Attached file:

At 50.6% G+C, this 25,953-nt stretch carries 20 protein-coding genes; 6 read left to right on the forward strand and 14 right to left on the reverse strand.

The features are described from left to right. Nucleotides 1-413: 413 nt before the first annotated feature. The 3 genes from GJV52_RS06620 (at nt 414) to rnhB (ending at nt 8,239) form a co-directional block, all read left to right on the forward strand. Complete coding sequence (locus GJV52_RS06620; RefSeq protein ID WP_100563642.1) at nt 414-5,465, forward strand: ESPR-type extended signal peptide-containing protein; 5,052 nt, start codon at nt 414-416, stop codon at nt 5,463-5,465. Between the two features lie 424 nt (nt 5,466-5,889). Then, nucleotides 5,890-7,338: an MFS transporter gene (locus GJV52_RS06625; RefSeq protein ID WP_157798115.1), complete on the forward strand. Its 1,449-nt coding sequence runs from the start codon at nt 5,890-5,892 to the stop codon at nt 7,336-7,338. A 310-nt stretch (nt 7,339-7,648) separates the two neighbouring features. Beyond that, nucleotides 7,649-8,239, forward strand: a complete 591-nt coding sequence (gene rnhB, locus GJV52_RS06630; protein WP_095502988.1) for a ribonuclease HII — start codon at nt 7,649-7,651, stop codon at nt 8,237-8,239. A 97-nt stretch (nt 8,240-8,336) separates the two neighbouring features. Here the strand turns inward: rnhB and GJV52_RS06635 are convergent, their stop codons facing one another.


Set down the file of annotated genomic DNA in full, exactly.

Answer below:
At 50.6% G+C, this 25,953-nt stretch carries 20 protein-coding genes; 6 read left to right on the forward strand and 14 right to left on the reverse strand.

The features are described from left to right. Nucleotides 1-413: 413 nt before the first annotated feature. The 3 genes from GJV52_RS06620 (at nt 414) to rnhB (ending at nt 8,239) form a co-directional block, all read left to right on the forward strand. Complete coding sequence (locus GJV52_RS06620; RefSeq protein ID WP_100563642.1) at nt 414-5,465, forward strand: ESPR-type extended signal peptide-containing protein; 5,052 nt, start codon at nt 414-416, stop codon at nt 5,463-5,465. Between the two features lie 424 nt (nt 5,466-5,889). Then, nucleotides 5,890-7,338: an MFS transporter gene (locus GJV52_RS06625; RefSeq protein ID WP_157798115.1), complete on the forward strand. Its 1,449-nt coding sequence runs from the start codon at nt 5,890-5,892 to the stop codon at nt 7,336-7,338. A 310-nt stretch (nt 7,339-7,648) separates the two neighbouring features. Beyond that, nucleotides 7,649-8,239, forward strand: a complete 591-nt coding sequence (gene rnhB, locus GJV52_RS06630; protein WP_095502988.1) for a ribonuclease HII — start codon at nt 7,649-7,651, stop codon at nt 8,237-8,239. A 97-nt stretch (nt 8,240-8,336) separates the two neighbouring features. Here the strand turns inward: rnhB and GJV52_RS06635 are convergent, their stop codons facing one another.